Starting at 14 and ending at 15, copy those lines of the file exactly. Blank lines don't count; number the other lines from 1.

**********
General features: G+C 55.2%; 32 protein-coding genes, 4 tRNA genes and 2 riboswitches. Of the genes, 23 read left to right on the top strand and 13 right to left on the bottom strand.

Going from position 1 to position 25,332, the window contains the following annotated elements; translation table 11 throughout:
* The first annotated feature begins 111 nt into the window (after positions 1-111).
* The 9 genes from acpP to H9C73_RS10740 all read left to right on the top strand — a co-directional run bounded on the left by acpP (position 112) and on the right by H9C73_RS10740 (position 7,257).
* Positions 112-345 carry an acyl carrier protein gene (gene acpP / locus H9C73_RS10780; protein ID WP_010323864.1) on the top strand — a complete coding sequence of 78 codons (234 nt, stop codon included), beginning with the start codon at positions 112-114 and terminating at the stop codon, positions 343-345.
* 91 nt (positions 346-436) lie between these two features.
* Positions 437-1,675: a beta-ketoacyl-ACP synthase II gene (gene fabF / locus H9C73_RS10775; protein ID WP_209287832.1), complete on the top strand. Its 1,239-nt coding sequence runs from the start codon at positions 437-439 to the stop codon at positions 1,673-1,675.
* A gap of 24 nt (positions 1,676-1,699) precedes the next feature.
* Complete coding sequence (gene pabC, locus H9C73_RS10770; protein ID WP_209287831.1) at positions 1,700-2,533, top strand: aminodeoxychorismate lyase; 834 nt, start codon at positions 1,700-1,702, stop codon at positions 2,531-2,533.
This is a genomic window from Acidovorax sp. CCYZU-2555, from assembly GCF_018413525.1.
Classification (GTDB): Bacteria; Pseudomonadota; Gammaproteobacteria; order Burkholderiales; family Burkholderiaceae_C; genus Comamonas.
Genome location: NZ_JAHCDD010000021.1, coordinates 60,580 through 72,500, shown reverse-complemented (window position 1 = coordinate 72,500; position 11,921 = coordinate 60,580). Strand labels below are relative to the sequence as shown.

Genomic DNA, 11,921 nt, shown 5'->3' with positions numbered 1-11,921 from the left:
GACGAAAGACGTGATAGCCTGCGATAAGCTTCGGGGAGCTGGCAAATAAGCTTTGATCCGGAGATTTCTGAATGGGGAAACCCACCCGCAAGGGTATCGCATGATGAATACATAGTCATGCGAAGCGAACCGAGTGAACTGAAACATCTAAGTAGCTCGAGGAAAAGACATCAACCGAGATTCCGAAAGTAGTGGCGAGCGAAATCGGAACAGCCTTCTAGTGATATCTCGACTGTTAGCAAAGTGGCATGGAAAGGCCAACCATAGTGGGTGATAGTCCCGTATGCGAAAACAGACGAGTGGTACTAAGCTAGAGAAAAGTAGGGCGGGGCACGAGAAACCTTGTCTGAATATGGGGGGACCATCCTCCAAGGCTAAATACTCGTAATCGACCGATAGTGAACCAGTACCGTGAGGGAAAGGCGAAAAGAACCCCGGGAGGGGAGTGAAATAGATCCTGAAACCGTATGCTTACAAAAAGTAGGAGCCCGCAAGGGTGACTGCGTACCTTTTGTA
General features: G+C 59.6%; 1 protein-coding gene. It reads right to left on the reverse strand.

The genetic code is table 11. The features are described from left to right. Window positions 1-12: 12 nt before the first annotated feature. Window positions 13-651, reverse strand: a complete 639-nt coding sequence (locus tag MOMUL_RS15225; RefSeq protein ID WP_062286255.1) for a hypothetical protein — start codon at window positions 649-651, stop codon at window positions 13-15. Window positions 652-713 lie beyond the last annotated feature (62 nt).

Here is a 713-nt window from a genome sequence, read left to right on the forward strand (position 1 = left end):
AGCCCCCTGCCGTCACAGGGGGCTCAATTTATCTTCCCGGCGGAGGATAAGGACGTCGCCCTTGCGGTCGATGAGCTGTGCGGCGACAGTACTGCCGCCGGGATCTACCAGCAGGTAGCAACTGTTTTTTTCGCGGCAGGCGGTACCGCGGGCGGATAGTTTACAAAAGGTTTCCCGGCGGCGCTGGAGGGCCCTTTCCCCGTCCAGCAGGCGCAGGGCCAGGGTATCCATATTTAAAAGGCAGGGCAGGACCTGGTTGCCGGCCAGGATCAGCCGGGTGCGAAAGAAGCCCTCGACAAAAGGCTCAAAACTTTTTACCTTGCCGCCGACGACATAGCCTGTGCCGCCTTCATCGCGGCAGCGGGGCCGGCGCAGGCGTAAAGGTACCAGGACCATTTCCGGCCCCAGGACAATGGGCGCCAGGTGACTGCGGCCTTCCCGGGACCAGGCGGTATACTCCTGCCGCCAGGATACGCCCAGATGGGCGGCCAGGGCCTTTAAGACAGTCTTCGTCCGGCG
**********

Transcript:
GACGAAAGACGTGATAGCCTGCGATAAGCTTCGGGGAGCTGGCAAATAAGCTTTGATCCGGAGATTTCTGAATGGGGAAACCCACCCGCAAGGGTATCGCATGATGAATACATAGTCATGCGAAGCGAACCGAGTGAACTGAAACATCTAAGTAGCTCGAGGAAAAGACATCAACCGAGATTCCGAAAGTAGTGGCGAGCGAAATCGGAACAGCCTTCTAGTGATATCTCGACTGTTAGCAAAGTGGCATGGAAAGGCCAACCATAGTGGGTGATAGTCCCGTATGCGAAAACAGACGAGTGGTACTAAGCTAGAGAAAAGTAGGGCGGGGCACGAGAAACCTTGTCTGAATATGGGGGGACCATCCTCCAAGGCTAAATACTCGTAATCGACCGATAGTGAACCAGTACCGTGAGGGAAAGGCGAAAAGAACCCCGGGAGGGGAGTGAAATAGATCCTGAAACCGTATGCTTACAAAAAGTAGGAGCCCGCAAGGGTGACTGCGTACCTTTTGTA
General features: G+C 59.6%; 1 protein-coding gene. It reads right to left on the reverse strand.